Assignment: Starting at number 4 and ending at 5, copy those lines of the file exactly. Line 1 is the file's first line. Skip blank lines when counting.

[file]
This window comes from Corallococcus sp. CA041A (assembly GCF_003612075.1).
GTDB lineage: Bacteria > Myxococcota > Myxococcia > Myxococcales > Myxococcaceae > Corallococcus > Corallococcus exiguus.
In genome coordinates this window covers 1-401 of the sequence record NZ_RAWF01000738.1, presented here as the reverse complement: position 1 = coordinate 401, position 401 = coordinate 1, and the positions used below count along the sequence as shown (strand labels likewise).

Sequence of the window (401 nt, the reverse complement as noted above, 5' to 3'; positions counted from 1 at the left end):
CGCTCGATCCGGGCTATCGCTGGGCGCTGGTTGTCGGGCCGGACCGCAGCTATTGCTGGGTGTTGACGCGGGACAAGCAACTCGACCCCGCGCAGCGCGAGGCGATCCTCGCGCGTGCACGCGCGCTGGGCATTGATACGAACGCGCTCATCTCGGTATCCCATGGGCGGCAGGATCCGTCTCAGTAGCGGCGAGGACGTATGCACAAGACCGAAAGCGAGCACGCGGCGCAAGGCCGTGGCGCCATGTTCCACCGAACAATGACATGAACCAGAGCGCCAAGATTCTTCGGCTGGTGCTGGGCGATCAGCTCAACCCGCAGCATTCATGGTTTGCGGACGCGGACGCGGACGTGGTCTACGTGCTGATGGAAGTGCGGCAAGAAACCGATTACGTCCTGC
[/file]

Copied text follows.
Sequence of the window (401 nt, the reverse complement as noted above, 5' to 3'; positions counted from 1 at the left end):
CGCTCGATCCGGGCTATCGCTGGGCGCTGGTTGTCGGGCCGGACCGCAGCTATTGCTGGGTGTTGACGCGGGACAAGCAACTCGACCCCGCGCAGCGCGAGGCGATCCTCGCGCGTGCACGCGCGCTGGGCATTGATACGAACGCGCTCATCTCGGTATCCCATGGGCGGCAGGATCCGTCTCAGTAGCGGCGAGGACGTATGCACAAGACCGAAAGCGAGCACGCGGCGCAAGGCCGTGGCGCCATGTTCCACCGAACAATGACATGAACCAGAGCGCCAAGATTCTTCGGCTGGTGCTGGGCGATCAGCTCAACCCGCAGCATTCATGGTTTGCGGACGCGGACGCGGACGTGGTCTACGTGCTGATGGAAGTGCGGCAAGAAACCGATTACGTCCTGC